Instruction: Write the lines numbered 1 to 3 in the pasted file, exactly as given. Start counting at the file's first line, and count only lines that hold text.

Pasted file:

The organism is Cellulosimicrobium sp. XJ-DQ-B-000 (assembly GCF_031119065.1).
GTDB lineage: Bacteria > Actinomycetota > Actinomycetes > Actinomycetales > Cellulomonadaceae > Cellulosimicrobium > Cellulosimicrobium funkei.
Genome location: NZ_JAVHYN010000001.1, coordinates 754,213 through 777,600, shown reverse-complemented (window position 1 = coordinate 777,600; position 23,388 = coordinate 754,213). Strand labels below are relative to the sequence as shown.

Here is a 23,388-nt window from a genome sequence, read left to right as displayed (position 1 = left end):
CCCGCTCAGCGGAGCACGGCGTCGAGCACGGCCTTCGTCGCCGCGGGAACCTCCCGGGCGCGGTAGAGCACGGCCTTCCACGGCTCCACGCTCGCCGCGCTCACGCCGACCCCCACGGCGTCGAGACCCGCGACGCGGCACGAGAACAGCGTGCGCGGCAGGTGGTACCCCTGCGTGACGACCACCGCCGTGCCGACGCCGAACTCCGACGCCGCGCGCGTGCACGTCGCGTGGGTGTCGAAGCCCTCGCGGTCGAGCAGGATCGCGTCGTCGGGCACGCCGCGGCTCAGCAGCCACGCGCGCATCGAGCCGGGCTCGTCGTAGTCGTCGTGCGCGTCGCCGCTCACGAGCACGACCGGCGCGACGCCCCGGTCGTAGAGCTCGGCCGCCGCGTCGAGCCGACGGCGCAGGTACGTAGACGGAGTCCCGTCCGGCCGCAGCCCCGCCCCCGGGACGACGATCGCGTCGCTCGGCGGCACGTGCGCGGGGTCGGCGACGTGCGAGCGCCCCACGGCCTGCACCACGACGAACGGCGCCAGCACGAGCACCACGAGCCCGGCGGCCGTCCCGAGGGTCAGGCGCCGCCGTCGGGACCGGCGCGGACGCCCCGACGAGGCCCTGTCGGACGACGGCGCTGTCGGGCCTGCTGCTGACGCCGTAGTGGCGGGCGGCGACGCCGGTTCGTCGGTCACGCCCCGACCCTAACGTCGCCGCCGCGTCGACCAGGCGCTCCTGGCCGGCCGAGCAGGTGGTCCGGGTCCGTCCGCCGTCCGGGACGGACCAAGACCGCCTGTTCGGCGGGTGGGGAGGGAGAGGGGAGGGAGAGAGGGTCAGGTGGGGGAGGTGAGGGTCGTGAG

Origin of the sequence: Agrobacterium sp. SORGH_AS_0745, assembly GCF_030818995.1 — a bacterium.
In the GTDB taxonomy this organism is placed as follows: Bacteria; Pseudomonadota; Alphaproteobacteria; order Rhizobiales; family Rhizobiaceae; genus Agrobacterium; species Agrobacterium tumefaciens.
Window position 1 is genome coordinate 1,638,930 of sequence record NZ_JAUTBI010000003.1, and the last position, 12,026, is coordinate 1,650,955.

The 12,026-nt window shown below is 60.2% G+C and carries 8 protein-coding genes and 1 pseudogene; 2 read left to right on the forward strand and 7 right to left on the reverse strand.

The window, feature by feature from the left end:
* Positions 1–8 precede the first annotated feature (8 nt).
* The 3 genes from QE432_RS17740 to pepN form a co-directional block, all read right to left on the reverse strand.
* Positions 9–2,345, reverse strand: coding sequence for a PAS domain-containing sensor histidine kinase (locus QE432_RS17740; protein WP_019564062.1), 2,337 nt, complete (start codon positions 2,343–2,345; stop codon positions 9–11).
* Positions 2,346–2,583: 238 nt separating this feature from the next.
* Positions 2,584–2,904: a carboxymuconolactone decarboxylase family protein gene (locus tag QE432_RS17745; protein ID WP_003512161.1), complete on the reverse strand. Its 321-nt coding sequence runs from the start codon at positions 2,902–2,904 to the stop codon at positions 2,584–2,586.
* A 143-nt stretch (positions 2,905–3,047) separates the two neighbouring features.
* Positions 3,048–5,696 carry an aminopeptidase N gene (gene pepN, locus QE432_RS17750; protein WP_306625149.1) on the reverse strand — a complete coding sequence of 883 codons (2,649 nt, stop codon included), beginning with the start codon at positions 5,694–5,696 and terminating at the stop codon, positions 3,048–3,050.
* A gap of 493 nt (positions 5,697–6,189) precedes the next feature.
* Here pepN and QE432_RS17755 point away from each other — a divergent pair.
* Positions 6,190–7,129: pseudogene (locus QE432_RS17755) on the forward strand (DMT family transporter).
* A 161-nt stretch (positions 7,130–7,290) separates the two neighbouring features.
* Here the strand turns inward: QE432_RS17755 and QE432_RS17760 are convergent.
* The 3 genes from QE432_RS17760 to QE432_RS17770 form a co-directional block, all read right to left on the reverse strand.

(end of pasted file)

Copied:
The organism is Cellulosimicrobium sp. XJ-DQ-B-000 (assembly GCF_031119065.1).
GTDB lineage: Bacteria > Actinomycetota > Actinomycetes > Actinomycetales > Cellulomonadaceae > Cellulosimicrobium > Cellulosimicrobium funkei.
Genome location: NZ_JAVHYN010000001.1, coordinates 754,213 through 777,600, shown reverse-complemented (window position 1 = coordinate 777,600; position 23,388 = coordinate 754,213). Strand labels below are relative to the sequence as shown.